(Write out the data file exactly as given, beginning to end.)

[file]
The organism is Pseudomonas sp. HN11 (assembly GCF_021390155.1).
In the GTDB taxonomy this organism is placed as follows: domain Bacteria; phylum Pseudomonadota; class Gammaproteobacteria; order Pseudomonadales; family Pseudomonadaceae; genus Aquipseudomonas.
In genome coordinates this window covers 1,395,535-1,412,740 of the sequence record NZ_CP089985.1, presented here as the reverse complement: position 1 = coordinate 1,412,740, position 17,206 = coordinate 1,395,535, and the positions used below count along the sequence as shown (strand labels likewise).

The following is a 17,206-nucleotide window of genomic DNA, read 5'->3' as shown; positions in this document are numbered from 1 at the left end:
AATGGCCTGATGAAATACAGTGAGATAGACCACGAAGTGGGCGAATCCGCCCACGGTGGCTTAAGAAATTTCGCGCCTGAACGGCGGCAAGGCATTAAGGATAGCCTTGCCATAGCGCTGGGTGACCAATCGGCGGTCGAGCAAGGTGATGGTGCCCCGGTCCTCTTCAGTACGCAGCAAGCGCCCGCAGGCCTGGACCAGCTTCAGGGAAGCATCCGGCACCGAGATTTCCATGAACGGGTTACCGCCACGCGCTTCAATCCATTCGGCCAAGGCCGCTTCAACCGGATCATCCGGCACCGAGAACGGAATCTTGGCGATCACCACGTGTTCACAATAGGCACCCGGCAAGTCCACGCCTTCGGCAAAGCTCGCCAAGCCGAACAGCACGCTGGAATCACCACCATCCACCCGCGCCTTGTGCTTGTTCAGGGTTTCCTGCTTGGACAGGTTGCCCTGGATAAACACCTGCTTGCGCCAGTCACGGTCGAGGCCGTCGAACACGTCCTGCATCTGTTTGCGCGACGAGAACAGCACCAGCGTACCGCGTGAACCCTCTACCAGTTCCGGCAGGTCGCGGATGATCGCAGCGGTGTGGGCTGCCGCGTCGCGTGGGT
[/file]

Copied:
The organism is Pseudomonas sp. HN11 (assembly GCF_021390155.1).
In the GTDB taxonomy this organism is placed as follows: domain Bacteria; phylum Pseudomonadota; class Gammaproteobacteria; order Pseudomonadales; family Pseudomonadaceae; genus Aquipseudomonas.
In genome coordinates this window covers 1,395,535-1,412,740 of the sequence record NZ_CP089985.1, presented here as the reverse complement: position 1 = coordinate 1,412,740, position 17,206 = coordinate 1,395,535, and the positions used below count along the sequence as shown (strand labels likewise).

The following is a 17,206-nucleotide window of genomic DNA, read 5'->3' as shown; positions in this document are numbered from 1 at the left end:
AATGGCCTGATGAAATACAGTGAGATAGACCACGAAGTGGGCGAATCCGCCCACGGTGGCTTAAGAAATTTCGCGCCTGAACGGCGGCAAGGCATTAAGGATAGCCTTGCCATAGCGCTGGGTGACCAATCGGCGGTCGAGCAAGGTGATGGTGCCCCGGTCCTCTTCAGTACGCAGCAAGCGCCCGCAGGCCTGGACCAGCTTCAGGGAAGCATCCGGCACCGAGATTTCCATGAACGGGTTACCGCCACGCGCTTCAATCCATTCGGCCAAGGCCGCTTCAACCGGATCATCCGGCACCGAGAACGGAATCTTGGCGATCACCACGTGTTCACAATAGGCACCCGGCAAGTCCACGCCTTCGGCAAAGCTCGCCAAGCCGAACAGCACGCTGGAATCACCACCATCCACCCGCGCCTTGTGCTTGTTCAGGGTTTCCTGCTTGGACAGGTTGCCCTGGATAAACACCTGCTTGCGCCAGTCACGGTCGAGGCCGTCGAACACGTCCTGCATCTGTTTGCGCGACGAGAACAGCACCAGCGTACCGCGTGAACCCTCTACCAGTTCCGGCAGGTCGCGGATGATCGCAGCGGTGTGGGCTGCCGCGTCGCGTGGGT